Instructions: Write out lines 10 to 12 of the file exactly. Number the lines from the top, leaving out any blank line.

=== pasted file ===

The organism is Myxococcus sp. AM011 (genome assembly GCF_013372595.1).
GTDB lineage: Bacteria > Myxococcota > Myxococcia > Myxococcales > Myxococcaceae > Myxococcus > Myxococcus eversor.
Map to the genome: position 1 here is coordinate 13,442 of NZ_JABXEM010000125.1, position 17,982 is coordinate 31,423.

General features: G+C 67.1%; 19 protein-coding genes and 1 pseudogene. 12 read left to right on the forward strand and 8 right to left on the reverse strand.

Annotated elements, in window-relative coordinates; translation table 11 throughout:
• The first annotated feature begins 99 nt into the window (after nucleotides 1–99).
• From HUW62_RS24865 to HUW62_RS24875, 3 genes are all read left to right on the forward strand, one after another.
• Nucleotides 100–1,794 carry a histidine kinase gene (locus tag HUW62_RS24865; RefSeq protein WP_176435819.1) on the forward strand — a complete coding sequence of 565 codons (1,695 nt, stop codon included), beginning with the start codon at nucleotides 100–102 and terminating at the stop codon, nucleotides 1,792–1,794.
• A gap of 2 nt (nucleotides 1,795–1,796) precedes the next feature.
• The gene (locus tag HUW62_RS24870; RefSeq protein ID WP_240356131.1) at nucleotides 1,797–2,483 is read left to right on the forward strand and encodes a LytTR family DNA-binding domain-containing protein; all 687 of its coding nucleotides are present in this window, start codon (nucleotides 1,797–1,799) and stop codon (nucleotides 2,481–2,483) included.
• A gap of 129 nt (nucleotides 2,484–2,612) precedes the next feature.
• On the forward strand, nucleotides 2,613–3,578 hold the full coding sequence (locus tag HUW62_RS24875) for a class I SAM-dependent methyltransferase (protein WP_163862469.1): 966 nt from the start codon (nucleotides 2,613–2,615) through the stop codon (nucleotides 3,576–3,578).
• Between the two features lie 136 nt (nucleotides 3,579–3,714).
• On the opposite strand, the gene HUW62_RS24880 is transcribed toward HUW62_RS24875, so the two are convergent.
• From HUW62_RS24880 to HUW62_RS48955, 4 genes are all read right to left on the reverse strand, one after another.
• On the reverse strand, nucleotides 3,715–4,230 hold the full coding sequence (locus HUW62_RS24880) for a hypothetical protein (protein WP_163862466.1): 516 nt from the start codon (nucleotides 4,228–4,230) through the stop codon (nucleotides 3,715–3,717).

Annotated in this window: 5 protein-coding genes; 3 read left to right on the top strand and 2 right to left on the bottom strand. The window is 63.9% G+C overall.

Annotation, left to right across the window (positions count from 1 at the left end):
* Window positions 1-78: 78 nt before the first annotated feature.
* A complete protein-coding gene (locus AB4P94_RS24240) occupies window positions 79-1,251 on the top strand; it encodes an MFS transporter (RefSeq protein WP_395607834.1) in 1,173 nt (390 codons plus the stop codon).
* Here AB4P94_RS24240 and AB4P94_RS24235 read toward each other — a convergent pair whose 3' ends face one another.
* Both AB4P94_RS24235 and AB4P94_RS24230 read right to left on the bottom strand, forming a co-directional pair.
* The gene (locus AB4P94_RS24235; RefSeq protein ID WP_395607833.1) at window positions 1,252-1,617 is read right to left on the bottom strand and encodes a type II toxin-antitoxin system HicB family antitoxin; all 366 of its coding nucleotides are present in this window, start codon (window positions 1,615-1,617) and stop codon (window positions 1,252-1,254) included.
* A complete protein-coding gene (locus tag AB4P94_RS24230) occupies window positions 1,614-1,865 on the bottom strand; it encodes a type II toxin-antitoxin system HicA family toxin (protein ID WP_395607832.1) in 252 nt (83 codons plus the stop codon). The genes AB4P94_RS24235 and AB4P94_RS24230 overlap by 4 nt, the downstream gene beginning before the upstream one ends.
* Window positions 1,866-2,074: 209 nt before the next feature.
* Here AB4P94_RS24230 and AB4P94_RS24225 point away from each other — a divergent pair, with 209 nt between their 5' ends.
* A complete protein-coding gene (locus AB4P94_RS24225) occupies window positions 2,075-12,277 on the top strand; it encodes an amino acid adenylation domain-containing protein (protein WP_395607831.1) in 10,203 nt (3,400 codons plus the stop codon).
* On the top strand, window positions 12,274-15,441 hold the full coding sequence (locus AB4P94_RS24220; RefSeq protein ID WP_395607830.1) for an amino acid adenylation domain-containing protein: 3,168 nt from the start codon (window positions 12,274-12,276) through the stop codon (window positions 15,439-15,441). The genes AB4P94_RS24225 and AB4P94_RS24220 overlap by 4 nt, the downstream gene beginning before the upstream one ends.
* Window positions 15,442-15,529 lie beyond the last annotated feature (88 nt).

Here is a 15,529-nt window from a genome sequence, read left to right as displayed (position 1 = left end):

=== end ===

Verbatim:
• The gene (locus tag HUW62_RS24870; RefSeq protein ID WP_240356131.1) at nucleotides 1,797–2,483 is read left to right on the forward strand and encodes a LytTR family DNA-binding domain-containing protein; all 687 of its coding nucleotides are present in this window, start codon (nucleotides 1,797–1,799) and stop codon (nucleotides 2,481–2,483) included.
• A gap of 129 nt (nucleotides 2,484–2,612) precedes the next feature.
• On the forward strand, nucleotides 2,613–3,578 hold the full coding sequence (locus tag HUW62_RS24875) for a class I SAM-dependent methyltransferase (protein WP_163862469.1): 966 nt from the start codon (nucleotides 2,613–2,615) through the stop codon (nucleotides 3,576–3,578).